Multiple Systemd Vulnerabilities

Qualys has disclosed 3 vulnerabilities in systemd-journald, it has been named “System Down: A systemd-journald exploit” . systemd-journald is a system service that is responsible for collecting and storing logging data. It receives data from various sources like Kernel log messages, system log messages, Structured system log messages, Audit records etc

The issue affects most systemd-based Linux distributions. SUSE Linux Enterprise 15, openSUSE Leap 15.0, and Fedora 28 and 29 are not vulnerable as they are compiled with stack clash protection.

systemd-journald accepts logs from processes using syslog(). It does event logging with append-only logfiles that are actually binary files. A large argument can cause journald to crash due to segmentation fault. The issue occurs due to a memory allocation using alloca() based on user controlled input. In the code snippet below we can see alloca(_len_ + 1) where _len_ is total length of strings in array _appendees_. When alloca() is called it allocates space within the stack frame of the caller.

919 #define strjoina(a, ...)                                                \
920         ({                                                              \
921                 const char *_appendees_[] = { a, __VA_ARGS__ };         \
922                 char *_d_, *_p_;                                        \
923                 int _len_ = 0;                                          \
924                 unsigned _i_;                                           \
925                 for (_i_ = 0; _i_ < ELEMENTSOF(_appendees_) && _appendees_[_i_]; _i_++) \
926                         _len_ += strlen(_appendees_[_i_]);              \
927                 _p_ = _d_ = alloca(_len_ + 1);                          \
928                 for (_i_ = 0; _i_ < ELEMENTSOF(_appendees_) && _appendees_[_i_]; _i_++) \
929                         _p_ = stpcpy(_p_, _appendees_[_i_]);            \
930                 *_p_ = 0;                                               \
931                 _d_;                                                    \
932         })

The alloca() operation in disassembly is sub %rax,%rsp, rsp being the current top of the stack. This type of allocation is similar for local variables and function arguments . To exploit this vulnerability, the goal is to manipulate the _appendees_ array to allocate a large enough memory, such that the strcpy() operation will clash (stack clash) with read-only or unmapped memory regions (wild copy).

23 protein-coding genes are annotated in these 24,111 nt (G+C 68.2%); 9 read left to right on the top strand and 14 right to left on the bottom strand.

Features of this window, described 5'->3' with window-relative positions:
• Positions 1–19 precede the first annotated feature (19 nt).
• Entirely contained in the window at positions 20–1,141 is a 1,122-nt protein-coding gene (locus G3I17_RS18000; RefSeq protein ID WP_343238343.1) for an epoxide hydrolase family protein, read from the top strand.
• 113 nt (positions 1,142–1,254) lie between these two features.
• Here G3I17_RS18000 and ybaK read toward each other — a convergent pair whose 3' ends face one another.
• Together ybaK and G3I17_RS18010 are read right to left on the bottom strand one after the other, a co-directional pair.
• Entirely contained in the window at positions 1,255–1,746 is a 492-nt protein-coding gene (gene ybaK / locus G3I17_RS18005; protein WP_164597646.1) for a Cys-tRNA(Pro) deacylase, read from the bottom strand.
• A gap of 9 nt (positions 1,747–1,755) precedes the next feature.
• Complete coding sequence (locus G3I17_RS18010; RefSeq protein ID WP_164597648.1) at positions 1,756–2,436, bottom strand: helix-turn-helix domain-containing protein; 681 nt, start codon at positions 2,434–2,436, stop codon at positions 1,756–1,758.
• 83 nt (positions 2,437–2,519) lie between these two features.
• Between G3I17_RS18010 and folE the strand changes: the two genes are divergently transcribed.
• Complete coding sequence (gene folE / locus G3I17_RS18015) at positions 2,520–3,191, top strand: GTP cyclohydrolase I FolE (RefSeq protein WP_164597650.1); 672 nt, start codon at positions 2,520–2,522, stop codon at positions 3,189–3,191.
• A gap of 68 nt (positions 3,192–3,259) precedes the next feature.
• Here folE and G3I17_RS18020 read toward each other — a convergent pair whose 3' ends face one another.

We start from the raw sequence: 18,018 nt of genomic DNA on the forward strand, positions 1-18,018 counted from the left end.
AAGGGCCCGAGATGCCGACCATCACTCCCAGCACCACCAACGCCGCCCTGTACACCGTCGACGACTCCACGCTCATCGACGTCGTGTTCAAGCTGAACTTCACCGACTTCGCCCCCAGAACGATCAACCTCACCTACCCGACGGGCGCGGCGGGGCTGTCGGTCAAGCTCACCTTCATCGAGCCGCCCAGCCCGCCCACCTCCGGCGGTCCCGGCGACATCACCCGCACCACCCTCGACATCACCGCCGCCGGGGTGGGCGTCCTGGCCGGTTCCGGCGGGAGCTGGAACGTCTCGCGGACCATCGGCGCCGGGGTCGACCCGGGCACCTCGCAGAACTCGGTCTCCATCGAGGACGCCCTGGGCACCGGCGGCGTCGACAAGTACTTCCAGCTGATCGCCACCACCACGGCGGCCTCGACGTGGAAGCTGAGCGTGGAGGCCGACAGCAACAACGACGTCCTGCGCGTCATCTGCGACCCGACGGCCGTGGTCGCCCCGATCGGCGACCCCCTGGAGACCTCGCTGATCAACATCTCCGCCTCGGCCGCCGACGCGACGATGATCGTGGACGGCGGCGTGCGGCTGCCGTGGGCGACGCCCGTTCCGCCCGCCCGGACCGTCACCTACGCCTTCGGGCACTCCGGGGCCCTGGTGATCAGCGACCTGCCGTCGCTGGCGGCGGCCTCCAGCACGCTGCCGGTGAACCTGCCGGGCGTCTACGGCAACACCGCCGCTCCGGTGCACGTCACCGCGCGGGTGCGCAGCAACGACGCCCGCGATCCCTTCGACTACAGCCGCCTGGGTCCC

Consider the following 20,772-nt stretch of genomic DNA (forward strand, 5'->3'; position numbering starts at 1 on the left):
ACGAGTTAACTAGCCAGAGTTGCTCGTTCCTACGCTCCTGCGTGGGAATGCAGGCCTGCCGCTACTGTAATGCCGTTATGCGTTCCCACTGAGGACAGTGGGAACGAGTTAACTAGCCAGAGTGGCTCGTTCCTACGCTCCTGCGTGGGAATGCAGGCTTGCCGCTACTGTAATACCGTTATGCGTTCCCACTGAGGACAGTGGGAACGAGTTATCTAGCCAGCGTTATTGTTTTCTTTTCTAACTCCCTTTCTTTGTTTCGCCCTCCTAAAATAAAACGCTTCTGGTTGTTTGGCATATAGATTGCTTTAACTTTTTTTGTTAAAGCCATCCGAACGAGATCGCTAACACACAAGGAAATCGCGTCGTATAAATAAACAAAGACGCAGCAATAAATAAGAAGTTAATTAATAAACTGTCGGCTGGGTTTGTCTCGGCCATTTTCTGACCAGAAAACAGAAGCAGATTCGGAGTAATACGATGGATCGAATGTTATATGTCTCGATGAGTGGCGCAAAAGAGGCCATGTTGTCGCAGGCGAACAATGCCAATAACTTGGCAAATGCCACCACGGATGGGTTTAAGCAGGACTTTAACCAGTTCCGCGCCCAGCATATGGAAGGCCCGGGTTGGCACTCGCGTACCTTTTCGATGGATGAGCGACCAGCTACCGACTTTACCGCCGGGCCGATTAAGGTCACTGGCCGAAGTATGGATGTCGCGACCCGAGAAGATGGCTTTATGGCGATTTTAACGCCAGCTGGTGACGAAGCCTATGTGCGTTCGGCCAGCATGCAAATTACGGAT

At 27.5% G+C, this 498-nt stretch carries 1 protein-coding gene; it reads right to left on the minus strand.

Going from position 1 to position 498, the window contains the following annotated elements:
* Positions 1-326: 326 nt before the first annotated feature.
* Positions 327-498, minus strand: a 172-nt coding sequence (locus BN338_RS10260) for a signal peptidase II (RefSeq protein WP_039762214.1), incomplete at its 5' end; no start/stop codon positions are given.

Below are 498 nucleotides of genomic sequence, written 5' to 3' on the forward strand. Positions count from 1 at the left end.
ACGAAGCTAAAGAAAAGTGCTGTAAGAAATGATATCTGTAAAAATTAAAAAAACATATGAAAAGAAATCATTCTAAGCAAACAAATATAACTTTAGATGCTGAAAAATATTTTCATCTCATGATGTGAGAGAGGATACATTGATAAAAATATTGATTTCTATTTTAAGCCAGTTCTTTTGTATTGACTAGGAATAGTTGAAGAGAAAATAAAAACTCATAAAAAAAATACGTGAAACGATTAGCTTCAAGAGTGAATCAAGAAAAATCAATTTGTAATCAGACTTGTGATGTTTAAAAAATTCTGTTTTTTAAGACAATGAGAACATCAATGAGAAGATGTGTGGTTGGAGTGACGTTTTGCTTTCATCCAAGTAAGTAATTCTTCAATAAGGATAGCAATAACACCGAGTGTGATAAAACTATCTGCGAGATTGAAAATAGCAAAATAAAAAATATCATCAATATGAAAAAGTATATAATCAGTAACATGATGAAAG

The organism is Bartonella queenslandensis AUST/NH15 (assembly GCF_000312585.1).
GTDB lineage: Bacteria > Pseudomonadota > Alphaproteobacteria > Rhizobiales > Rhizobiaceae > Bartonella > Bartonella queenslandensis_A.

This issue occurs due an attacker controlled allocation in journal_file_append_entry(). By sending a large native message to /run/systemd/journal/socket, We can cause the function to allocate 4GB (items). This is enough to jump over the stack guards and into mmap regions. To exploit this vulnerability we need to overcome 3 hurdles.

– If variable items is too large it may overwrite some essential variables in libc that may cause journald to crash or deadlock.
– In the code snippet below after alloca() the for loop is responsible for writing in to the allocated ‘items’. These are 64-bit hash values, we need a suitable value in data such that its hash is a valid function pointer of our choosing and it satisfies valid_user_field().

1963 int journal_file_append_entry(JournalFile *f, const dual_timestamp *ts, const struct iovec iovec[], unsigned n_iovec, uint64_t *seqnum, Object **ret, uint64_t *offset) {
1986         items = alloca(sizeof(EntryItem) * MAX(1u, n_iovec));
1988         for (i = 0; i < n_iovec; i++) {
1989                 uint64_t p;
1990                 Object *o;
1992                 r = journal_file_append_data(f, iovec[i].iov_base, iovec[i].iov_len, &o, &p);
1993                 if (r < 0) 1994 return r; 1995 1996 xor_hash ^= le64toh(o->data.hash);
1997                 items[i].object_offset = htole64(p);
1998                 items[i].hash = o->data.hash;
1999         }

– We need journald’s stack pointer for overwriting libc’s function pointer. This is where CVE-2018-16866 comes in to the picture.

It is an out-bounds read vulnerability in journald. This vulnerability can be exploited as an information leak. Function syslog_parse_identifier() parses a syslog message to check for ‘:‘. If a syslog message ends with ‘:‘, strchr(WHITESPACE, p[e]) returns a pointer to ‘\0‘. This pointer is incremented and points to the first character stored after ‘\0‘, which is an out-bounds read. This value can be retrieved from the journal.

We request organizations to apply the latest patches as they are released by the respective vendors. Qualys will release detections for these vulnerabilities as soon as possible.

[oss-security] Qualys Security Advisory
Qualys Security Advisory

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